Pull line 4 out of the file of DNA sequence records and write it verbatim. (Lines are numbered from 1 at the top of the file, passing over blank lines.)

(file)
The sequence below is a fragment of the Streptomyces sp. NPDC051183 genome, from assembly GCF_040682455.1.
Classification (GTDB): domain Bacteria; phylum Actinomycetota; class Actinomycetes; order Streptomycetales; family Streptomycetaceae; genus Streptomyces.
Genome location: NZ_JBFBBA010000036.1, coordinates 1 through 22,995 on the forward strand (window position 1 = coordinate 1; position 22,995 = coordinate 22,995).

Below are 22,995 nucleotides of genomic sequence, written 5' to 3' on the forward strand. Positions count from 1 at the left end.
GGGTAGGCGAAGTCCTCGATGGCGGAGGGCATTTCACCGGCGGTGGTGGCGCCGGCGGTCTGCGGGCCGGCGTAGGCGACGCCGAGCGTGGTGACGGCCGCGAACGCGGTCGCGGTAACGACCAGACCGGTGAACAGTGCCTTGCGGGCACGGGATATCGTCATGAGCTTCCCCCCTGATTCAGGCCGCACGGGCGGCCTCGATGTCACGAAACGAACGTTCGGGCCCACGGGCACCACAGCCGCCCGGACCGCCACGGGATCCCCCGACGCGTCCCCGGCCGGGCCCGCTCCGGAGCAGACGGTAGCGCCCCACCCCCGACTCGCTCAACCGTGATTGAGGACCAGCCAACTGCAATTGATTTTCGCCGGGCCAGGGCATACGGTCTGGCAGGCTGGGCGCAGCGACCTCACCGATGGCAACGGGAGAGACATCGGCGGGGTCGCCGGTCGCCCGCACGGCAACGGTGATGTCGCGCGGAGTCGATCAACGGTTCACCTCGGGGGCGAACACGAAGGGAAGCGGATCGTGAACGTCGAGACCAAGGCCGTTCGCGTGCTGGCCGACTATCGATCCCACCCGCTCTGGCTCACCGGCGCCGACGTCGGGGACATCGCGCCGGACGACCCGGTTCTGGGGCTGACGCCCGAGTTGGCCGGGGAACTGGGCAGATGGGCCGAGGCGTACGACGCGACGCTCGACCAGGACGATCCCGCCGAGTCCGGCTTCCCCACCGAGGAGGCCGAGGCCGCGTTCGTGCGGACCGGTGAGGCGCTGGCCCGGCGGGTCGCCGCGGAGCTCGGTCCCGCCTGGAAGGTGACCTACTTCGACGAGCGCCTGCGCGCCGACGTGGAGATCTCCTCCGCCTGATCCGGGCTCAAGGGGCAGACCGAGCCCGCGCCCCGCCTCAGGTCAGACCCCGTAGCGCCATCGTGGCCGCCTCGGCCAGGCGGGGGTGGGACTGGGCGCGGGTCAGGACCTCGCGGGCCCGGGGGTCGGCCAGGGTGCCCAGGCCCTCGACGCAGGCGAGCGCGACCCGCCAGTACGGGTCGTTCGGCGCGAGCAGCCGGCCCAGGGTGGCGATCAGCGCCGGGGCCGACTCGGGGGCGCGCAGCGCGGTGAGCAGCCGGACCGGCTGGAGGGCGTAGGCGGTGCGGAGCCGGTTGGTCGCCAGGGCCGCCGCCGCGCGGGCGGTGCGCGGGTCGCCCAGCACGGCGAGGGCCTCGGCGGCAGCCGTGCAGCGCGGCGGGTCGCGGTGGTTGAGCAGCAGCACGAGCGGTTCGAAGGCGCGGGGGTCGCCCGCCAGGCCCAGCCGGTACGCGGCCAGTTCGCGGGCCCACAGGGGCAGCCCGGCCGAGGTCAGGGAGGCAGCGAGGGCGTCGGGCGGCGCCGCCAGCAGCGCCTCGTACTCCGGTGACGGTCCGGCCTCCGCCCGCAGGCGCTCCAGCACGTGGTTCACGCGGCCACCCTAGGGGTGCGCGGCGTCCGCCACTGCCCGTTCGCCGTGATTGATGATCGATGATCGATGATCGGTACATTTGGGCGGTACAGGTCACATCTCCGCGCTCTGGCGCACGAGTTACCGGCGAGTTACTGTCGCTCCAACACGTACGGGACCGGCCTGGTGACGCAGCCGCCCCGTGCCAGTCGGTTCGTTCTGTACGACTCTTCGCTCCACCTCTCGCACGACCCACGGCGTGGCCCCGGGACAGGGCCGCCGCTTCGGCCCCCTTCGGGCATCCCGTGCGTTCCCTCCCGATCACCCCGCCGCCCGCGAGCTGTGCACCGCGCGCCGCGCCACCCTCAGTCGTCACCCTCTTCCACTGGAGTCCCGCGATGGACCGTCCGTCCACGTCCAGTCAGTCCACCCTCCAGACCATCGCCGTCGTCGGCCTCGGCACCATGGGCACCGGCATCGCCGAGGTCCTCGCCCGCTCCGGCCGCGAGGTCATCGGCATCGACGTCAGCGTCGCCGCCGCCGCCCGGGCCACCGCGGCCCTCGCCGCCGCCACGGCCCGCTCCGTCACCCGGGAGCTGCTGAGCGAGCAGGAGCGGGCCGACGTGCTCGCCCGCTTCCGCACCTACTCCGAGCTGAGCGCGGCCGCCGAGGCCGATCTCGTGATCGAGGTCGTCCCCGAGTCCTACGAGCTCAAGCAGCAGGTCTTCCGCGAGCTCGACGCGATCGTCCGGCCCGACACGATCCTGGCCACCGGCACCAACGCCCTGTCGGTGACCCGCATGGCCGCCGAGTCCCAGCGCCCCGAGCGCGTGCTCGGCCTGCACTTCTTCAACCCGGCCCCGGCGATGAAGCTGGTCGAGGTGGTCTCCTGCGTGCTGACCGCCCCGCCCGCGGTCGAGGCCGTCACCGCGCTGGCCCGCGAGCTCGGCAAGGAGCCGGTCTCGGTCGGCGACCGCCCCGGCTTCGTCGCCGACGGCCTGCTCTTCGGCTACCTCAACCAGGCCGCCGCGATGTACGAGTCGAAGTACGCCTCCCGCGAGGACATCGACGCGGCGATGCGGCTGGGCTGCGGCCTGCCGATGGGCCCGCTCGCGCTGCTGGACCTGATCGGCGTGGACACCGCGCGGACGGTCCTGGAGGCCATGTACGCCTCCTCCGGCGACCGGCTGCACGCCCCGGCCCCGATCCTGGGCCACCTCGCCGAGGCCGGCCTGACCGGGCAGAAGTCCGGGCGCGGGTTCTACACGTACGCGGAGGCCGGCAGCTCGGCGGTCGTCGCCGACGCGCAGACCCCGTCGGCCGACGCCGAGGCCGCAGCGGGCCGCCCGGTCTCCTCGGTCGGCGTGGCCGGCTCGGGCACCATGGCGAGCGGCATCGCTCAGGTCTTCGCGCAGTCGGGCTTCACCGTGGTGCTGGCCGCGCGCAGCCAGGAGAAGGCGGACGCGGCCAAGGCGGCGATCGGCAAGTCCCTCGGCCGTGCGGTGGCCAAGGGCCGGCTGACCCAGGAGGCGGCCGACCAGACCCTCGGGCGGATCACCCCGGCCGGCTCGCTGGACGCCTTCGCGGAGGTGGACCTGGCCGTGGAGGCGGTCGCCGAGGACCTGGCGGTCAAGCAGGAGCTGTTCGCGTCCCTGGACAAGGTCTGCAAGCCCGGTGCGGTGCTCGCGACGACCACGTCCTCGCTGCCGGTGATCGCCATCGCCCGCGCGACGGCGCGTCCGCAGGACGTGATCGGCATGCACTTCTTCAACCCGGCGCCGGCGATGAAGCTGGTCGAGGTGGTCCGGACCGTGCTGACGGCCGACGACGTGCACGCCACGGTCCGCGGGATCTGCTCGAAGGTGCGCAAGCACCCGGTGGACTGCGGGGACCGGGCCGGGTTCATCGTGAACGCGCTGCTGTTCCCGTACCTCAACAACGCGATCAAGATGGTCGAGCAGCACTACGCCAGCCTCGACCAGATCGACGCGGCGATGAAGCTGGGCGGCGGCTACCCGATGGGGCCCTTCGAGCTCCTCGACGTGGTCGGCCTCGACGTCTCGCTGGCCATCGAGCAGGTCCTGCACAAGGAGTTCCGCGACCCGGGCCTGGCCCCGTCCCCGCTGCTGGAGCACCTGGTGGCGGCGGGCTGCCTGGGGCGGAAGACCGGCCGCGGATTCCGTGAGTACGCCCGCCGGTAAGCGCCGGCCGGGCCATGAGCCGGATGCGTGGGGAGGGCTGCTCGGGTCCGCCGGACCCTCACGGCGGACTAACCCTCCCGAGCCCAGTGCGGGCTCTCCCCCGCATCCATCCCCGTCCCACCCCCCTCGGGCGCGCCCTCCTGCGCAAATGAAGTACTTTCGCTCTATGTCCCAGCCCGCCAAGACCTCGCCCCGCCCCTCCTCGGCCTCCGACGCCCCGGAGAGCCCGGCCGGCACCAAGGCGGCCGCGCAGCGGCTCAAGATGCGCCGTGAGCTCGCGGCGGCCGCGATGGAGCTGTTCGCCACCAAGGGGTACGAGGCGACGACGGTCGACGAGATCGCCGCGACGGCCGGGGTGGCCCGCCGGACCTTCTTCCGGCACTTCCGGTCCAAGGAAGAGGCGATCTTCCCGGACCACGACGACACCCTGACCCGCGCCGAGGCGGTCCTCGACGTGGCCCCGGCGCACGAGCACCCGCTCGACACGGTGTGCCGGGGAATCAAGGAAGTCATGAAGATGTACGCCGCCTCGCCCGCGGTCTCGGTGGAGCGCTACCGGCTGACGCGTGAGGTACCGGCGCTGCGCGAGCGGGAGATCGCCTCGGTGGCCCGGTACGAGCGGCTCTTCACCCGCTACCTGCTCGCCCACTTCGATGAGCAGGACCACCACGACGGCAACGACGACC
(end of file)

Below are 22,995 nucleotides of genomic sequence, written 5' to 3' on the forward strand. Positions count from 1 at the left end.